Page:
Quick advice to you newcomers:

    1. Pick a game design that you can completely finish with time to spare but with room for additional features if you find yourself with extra time (lol). Too many first timers fail because they bite off more than they can chew.
    2. Make code that does only what it needs to do. I’m the worst about spending way too much time writing general, well commented, extendable code snippets instead of just writing what I need. It’s 48 hours – if you want a piece of your code to use later, re-write it later.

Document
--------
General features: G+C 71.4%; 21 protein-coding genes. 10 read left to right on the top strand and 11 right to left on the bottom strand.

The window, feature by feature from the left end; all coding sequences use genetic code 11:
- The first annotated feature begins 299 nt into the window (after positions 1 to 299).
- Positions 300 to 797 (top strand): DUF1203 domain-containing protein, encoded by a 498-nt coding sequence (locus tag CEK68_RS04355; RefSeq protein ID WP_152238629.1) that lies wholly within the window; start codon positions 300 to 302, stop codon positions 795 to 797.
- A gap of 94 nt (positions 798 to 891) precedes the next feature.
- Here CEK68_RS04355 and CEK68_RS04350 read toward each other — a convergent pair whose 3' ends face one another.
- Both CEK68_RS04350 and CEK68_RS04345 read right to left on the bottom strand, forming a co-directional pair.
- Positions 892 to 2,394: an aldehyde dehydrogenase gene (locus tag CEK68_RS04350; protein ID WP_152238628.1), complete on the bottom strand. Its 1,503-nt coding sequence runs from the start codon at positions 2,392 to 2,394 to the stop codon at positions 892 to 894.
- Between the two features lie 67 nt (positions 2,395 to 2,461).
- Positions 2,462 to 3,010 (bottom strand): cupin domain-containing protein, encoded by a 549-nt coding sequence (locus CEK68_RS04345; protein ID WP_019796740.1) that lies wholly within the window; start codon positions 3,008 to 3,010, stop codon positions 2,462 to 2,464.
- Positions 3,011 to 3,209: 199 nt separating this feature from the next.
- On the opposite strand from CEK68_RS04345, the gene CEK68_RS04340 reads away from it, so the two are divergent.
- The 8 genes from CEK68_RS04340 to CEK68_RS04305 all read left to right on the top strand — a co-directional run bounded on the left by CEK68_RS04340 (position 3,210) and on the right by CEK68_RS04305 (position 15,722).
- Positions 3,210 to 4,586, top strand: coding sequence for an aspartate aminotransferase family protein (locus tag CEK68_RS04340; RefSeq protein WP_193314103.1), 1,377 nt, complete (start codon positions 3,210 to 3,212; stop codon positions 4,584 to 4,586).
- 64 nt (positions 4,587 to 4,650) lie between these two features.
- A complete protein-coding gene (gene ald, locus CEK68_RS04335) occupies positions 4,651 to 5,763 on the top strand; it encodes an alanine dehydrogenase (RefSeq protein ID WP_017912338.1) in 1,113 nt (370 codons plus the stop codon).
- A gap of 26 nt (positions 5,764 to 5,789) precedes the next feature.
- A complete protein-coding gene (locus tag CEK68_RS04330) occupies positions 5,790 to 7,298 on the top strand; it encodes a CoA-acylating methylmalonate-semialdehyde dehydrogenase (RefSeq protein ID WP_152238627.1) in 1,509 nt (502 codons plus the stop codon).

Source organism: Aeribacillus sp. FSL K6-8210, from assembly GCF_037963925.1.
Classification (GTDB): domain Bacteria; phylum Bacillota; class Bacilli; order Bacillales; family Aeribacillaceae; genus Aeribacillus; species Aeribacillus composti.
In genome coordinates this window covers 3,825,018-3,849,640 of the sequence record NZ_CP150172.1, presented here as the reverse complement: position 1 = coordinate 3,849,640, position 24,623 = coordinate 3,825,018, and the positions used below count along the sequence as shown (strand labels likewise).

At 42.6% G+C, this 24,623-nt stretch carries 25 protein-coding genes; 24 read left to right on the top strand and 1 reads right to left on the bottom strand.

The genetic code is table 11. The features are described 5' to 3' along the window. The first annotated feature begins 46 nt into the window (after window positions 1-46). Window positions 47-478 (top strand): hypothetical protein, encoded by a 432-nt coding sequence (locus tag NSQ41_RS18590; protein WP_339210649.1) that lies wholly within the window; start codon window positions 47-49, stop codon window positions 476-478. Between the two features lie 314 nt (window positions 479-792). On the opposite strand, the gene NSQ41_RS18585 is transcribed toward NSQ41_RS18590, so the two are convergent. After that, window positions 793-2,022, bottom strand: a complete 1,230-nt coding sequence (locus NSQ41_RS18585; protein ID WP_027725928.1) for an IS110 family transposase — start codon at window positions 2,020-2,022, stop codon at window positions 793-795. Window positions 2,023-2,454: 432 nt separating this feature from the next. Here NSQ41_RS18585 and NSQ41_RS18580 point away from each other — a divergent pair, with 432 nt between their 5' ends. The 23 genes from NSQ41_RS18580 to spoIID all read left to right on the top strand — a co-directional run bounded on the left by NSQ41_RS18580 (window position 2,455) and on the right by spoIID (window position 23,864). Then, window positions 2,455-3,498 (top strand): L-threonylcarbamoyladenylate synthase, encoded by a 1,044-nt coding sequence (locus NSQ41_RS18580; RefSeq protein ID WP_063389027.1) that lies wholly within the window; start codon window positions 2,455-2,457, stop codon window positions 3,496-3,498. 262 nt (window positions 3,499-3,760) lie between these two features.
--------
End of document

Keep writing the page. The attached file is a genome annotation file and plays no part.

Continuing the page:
3. As mentioned in an earlier post and on the wiki, there are lots of tools created by the LD community that can quickly add a large amount of polish to your game. Dr Petter has written two amazing tools that give you sound effects and music, as well as a graphics editor. Blecki has a good looking map editor. RB has a new 3D python framework (allowed?). I wrote a tool for making timelapses, and a loader to make judging the games less of a chore. I’m sure there are more – read what people are posting about their toolsets and ask around in IRC. In fact, we had a whole mini-LD on tools, so check that out as well.
    4. Have fun! If you aren’t enjoying yourself, take a 20-60 minute break. If you hate your time making your game, we will probably hate our time playing it.
    A final note: I’ll be back on sunday night, so I can probably still make the torrent and shove CGL down everyone’s throat. :D